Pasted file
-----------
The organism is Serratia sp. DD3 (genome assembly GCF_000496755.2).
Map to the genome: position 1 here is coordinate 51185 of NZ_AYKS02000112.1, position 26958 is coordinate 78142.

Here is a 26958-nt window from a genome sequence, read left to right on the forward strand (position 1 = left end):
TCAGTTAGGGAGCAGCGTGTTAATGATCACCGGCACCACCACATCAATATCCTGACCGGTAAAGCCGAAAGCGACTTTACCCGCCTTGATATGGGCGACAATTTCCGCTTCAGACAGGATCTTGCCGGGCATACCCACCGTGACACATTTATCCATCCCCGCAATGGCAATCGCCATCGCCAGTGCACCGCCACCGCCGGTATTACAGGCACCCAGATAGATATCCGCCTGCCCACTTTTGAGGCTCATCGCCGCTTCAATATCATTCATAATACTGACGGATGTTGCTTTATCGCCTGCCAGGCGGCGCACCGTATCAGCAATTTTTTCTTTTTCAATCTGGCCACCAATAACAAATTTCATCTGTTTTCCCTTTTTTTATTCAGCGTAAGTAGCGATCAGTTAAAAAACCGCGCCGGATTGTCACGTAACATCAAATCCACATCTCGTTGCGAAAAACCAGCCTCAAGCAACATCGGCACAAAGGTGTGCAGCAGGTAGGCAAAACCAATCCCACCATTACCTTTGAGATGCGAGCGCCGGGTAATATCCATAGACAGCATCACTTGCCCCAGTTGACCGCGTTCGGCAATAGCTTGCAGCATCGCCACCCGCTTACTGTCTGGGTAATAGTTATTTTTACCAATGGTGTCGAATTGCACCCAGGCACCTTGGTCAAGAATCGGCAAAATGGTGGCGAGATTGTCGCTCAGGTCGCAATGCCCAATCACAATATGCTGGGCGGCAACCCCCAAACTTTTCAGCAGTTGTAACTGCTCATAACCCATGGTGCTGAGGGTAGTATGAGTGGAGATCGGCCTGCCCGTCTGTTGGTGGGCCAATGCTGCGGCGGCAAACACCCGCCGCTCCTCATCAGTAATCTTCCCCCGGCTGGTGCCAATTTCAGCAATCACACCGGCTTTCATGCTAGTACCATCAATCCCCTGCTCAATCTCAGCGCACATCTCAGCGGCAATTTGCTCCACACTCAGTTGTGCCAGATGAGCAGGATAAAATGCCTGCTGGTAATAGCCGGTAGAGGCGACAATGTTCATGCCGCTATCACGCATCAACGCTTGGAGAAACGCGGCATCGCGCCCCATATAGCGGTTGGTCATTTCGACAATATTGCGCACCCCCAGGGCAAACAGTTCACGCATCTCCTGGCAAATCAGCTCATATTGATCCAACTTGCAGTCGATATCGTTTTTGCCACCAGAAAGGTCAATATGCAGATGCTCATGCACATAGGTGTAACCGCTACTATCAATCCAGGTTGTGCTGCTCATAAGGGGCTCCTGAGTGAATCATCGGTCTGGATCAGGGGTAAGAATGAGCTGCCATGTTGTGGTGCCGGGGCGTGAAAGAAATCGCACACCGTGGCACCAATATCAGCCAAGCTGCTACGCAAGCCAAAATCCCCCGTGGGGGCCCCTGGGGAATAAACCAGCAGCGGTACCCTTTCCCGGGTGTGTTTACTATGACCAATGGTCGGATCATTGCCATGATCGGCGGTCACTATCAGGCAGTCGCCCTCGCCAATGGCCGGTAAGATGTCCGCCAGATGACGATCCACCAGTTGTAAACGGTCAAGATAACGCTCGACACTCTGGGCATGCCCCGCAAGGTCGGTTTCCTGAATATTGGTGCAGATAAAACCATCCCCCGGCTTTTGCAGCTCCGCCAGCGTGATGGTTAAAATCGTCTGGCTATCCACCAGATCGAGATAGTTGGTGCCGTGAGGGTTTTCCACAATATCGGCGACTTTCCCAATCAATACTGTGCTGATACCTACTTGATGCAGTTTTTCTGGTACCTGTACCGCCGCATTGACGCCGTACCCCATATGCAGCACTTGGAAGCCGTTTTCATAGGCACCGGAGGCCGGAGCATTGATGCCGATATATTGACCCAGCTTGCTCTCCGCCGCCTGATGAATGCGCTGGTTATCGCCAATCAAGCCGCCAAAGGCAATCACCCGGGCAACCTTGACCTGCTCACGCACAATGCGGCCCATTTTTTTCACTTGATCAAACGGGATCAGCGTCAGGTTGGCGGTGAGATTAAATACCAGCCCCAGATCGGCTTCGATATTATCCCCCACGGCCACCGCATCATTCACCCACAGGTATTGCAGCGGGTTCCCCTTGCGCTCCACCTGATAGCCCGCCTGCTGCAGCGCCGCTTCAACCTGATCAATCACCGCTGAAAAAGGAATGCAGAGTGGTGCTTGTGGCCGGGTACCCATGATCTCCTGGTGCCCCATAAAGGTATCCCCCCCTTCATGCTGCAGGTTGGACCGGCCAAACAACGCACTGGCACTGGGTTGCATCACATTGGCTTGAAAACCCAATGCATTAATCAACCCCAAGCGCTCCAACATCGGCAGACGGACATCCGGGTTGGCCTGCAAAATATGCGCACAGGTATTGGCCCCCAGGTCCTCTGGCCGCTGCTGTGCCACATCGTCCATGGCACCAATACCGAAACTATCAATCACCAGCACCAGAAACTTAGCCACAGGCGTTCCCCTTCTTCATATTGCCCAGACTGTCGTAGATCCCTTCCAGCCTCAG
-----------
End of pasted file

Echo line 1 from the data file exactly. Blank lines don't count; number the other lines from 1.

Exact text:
The organism is Serratia sp. DD3 (genome assembly GCF_000496755.2).